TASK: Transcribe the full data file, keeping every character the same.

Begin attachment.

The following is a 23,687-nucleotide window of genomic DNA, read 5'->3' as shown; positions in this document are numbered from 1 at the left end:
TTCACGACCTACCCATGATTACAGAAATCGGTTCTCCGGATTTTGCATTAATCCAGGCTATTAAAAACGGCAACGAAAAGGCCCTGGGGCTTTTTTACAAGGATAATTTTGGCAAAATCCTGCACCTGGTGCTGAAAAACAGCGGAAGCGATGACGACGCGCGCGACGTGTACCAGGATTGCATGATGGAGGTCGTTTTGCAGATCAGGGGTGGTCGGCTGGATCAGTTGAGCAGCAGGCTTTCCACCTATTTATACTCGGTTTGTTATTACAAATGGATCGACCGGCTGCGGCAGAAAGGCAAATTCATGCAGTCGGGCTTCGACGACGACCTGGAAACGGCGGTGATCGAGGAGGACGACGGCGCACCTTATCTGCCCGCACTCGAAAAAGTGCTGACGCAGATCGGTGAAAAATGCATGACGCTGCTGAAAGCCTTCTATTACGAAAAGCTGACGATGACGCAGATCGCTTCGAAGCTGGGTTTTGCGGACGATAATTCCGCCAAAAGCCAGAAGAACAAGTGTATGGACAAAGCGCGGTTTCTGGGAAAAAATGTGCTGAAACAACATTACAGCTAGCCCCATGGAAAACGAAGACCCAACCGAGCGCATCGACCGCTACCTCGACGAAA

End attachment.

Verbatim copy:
The following is a 23,687-nucleotide window of genomic DNA, read 5'->3' as shown; positions in this document are numbered from 1 at the left end:
TTCACGACCTACCCATGATTACAGAAATCGGTTCTCCGGATTTTGCATTAATCCAGGCTATTAAAAACGGCAACGAAAAGGCCCTGGGGCTTTTTTACAAGGATAATTTTGGCAAAATCCTGCACCTGGTGCTGAAAAACAGCGGAAGCGATGACGACGCGCGCGACGTGTACCAGGATTGCATGATGGAGGTCGTTTTGCAGATCAGGGGTGGTCGGCTGGATCAGTTGAGCAGCAGGCTTTCCACCTATTTATACTCGGTTTGTTATTACAAATGGATCGACCGGCTGCGGCAGAAAGGCAAATTCATGCAGTCGGGCTTCGACGACGACCTGGAAACGGCGGTGATCGAGGAGGACGACGGCGCACCTTATCTGCCCGCACTCGAAAAAGTGCTGACGCAGATCGGTGAAAAATGCATGACGCTGCTGAAAGCCTTCTATTACGAAAAGCTGACGATGACGCAGATCGCTTCGAAGCTGGGTTTTGCGGACGATAATTCCGCCAAAAGCCAGAAGAACAAGTGTATGGACAAAGCGCGGTTTCTGGGAAAAAATGTGCTGAAACAACATTACAGCTAGCCCCATGGAAAACGAAGACCCAACCGAGCGCATCGACCGCTACCTCGACGAAA